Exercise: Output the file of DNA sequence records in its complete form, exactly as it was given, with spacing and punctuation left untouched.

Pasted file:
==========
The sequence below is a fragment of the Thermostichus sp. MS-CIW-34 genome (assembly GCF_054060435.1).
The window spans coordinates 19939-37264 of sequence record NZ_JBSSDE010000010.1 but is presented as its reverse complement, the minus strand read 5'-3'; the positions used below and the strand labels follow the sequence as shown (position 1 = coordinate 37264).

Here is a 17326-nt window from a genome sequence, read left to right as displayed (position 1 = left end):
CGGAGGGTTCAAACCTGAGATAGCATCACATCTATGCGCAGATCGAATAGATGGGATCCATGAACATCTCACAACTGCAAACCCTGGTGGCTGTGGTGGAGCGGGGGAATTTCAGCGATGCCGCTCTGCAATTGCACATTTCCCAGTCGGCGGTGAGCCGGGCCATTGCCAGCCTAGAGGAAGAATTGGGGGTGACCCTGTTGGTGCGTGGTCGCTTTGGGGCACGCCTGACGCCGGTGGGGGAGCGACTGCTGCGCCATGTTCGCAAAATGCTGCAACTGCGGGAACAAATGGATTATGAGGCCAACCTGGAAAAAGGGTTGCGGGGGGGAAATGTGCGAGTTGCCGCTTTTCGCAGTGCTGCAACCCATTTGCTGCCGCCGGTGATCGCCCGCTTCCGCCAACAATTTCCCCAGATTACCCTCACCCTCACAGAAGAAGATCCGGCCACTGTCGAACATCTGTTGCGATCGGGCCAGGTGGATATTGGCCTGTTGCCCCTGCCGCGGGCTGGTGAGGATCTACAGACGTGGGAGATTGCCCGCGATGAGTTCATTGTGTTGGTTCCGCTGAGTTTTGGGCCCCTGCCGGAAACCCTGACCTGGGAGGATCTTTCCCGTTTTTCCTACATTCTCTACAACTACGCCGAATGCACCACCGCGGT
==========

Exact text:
The sequence below is a fragment of the Thermostichus sp. MS-CIW-34 genome (assembly GCF_054060435.1).
The window spans coordinates 19939-37264 of sequence record NZ_JBSSDE010000010.1 but is presented as its reverse complement, the minus strand read 5'-3'; the positions used below and the strand labels follow the sequence as shown (position 1 = coordinate 37264).

Here is a 17326-nt window from a genome sequence, read left to right as displayed (position 1 = left end):
CGGAGGGTTCAAACCTGAGATAGCATCACATCTATGCGCAGATCGAATAGATGGGATCCATGAACATCTCACAACTGCAAACCCTGGTGGCTGTGGTGGAGCGGGGGAATTTCAGCGATGCCGCTCTGCAATTGCACATTTCCCAGTCGGCGGTGAGCCGGGCCATTGCCAGCCTAGAGGAAGAATTGGGGGTGACCCTGTTGGTGCGTGGTCGCTTTGGGGCACGCCTGACGCCGGTGGGGGAGCGACTGCTGCGCCATGTTCGCAAAATGCTGCAACTGCGGGAACAAATGGATTATGAGGCCAACCTGGAAAAAGGGTTGCGGGGGGGAAATGTGCGAGTTGCCGCTTTTCGCAGTGCTGCAACCCATTTGCTGCCGCCGGTGATCGCCCGCTTCCGCCAACAATTTCCCCAGATTACCCTCACCCTCACAGAAGAAGATCCGGCCACTGTCGAACATCTGTTGCGATCGGGCCAGGTGGATATTGGCCTGTTGCCCCTGCCGCGGGCTGGTGAGGATCTACAGACGTGGGAGATTGCCCGCGATGAGTTCATTGTGTTGGTTCCGCTGAGTTTTGGGCCCCTGCCGGAAACCCTGACCTGGGAGGATCTTTCCCGTTTTTCCTACATTCTCTACAACTACGCCGAATGCACCACCGCGGT